"So as of this point, I'm a member of Trinity. I haven't had a discussion with Reverend Moss about it, so I can't tell you how he's reacting and how he's responding."

Moss, the 37-year-old "hip-hop pastor" as he's called by congregants, will become the head of Trinity in June. A Yale Divinity School graduate, he has been an assistant pastor at the church for two years.

In his Easter sermon at Trinity, he recited lyrics from Tupac Shakur's "Thugz Mansion," and called the late rapper "neither a saint nor demon, but all human."

He also said rappers shouldn't be overlooked because of a "proclivity for ghetto-istic conduct."

Editor's Note:

Special: The Obama Connection You Must Read

3. Voters Registering Democratic in Record Numbers

The past seven states to hold primaries registered more than 1 million new Democratic voters. It's part of a trend that is seeing voters register as Democrats in record numbers.

"Black voters, young voters, lifelong Republicans switching parties — all registering in record numbers, and all aligning as Democrats," the Washington Post reports.

In North Carolina and Indiana, the next two states to hold primaries, election officials say three times as many new Democrats have registered compared to the run-up to the 2004 primaries.

In North Carolina, 31,250 people switched their party registration since the beginning of the year and 80 percent became Democrat or independent, according to USA Today. The state allows independents to vote in party primaries.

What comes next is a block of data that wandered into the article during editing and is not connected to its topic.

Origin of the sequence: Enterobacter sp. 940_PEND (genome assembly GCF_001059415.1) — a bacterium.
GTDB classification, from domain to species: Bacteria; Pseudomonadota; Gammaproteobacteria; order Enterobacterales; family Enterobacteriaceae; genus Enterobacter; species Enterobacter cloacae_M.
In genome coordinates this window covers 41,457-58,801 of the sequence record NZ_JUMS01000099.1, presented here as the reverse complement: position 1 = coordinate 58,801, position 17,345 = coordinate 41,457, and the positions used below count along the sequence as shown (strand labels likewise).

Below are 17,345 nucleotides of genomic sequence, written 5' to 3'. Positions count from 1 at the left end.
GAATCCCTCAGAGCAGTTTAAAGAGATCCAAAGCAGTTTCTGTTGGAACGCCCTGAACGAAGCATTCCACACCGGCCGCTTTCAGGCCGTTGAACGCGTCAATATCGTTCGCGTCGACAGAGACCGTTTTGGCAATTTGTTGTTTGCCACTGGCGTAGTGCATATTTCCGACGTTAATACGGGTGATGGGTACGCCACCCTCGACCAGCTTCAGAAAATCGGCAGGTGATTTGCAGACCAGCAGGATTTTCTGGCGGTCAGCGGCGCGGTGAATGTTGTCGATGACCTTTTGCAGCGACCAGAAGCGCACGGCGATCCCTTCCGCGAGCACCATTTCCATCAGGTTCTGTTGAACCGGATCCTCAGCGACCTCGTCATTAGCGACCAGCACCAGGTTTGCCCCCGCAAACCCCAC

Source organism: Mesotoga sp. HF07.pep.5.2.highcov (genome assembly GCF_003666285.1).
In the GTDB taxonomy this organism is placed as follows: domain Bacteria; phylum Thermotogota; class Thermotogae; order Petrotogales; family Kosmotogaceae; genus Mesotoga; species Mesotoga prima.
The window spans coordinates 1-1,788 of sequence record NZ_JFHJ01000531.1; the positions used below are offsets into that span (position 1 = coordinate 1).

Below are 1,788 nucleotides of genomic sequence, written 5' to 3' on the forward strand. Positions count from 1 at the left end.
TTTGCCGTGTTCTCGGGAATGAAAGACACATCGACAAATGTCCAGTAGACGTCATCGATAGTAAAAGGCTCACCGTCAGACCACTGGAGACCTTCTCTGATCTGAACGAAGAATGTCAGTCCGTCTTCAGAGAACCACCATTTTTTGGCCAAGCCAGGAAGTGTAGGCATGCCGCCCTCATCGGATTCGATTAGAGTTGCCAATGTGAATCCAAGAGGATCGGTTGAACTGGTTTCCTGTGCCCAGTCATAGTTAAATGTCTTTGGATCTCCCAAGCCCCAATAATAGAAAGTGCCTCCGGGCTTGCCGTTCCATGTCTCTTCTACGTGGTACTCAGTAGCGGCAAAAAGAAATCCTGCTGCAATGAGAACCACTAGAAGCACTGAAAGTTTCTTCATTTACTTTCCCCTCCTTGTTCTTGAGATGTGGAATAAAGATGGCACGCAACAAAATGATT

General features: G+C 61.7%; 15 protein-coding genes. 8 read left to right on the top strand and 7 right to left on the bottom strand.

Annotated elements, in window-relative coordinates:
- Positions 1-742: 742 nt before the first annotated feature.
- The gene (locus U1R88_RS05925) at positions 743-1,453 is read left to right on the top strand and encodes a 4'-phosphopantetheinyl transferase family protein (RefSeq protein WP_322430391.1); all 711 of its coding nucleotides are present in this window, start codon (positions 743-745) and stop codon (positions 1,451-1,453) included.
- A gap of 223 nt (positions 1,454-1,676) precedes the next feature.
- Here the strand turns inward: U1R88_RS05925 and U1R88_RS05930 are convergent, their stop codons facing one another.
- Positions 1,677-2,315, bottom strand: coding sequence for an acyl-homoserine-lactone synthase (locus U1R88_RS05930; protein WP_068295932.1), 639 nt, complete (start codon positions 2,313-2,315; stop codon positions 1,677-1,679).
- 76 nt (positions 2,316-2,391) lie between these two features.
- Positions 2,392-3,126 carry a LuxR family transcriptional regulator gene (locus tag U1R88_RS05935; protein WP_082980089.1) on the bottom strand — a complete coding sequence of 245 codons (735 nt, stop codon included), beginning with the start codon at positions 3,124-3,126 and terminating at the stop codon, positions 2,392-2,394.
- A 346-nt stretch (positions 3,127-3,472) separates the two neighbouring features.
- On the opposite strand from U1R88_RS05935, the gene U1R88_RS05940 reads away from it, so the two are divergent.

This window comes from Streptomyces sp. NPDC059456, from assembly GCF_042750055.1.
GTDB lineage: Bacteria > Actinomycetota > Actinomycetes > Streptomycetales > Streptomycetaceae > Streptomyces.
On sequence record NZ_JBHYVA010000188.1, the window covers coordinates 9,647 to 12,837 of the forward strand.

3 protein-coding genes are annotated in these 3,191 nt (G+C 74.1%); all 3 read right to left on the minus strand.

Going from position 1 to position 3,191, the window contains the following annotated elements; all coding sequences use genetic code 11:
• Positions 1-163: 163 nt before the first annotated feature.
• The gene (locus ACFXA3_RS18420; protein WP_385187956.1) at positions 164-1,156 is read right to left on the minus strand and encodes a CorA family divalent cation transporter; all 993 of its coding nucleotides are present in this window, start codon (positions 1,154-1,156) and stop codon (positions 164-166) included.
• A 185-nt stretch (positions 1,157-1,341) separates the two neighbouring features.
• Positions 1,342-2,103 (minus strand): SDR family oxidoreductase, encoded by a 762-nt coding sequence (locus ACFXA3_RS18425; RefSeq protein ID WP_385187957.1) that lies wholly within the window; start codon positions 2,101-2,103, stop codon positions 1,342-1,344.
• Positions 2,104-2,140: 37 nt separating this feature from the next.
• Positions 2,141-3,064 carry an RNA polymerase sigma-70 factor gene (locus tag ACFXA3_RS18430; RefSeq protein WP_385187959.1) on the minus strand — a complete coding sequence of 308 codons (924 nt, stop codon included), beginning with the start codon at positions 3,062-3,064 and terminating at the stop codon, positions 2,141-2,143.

In Oregon, another state yet to hold its primary, 12,548 people switched their affiliation in March, and 77 percent of them became Democrats.

But in those seven states where Democratic registration surged before recent primaries, "Republican numbers mainly ebbed or stagnated," according to the Post.

Overall, "we are likely to set an all-time record for primary turnout," Curtis Gans, director of the Committee for the Study of the American Electorate, told the Post.

Eli Saslow of the Post wonders: "Is it a temporary increase in interest resulting from a close election between historic candidates? Or is it a seismic swing in party realignment that foretells the end of the red-blue stalemate?"

Editor's Note:

Special: Will Rush, Imus, O'Reilly Be Abolished Next Year?

4. Dutch Fear Reprisals for Anti-Muslim Film

Dutch embassies, especially those in Muslim countries, are on high alert after the release of a film by a Dutch parliament member that is sharply critical of the Koran.

Geert Wilders' 15-minute film "Fitna," first released on the Internet in March, asserts that the Muslim holy book is a fascist work that encourages hatred and violence.

Dutch embassies in Muslim countries were instructed by Dutch foreign secretary Maxime Verhagen to do everything possible to avoid a repetition of events that took place after Danish cartoons were published in early 2006, sparking deadly riots in several Muslim nations.

Wilders himself — a staunch supporter of Israel who lived on a kibbutz there for a time – is under 24-hour guard, veteran Dutch journalist Hans Knoop told Newsmax.

He moves from place to place and his schedule is considered top secret.

Meanwhile Dutch ambassadors in Muslim nations have been telling officials and opinion leaders in their host countries that although Wilders is a member of parliament, he does not reflect the opinion of the government or a majority of the electorate in the Netherlands.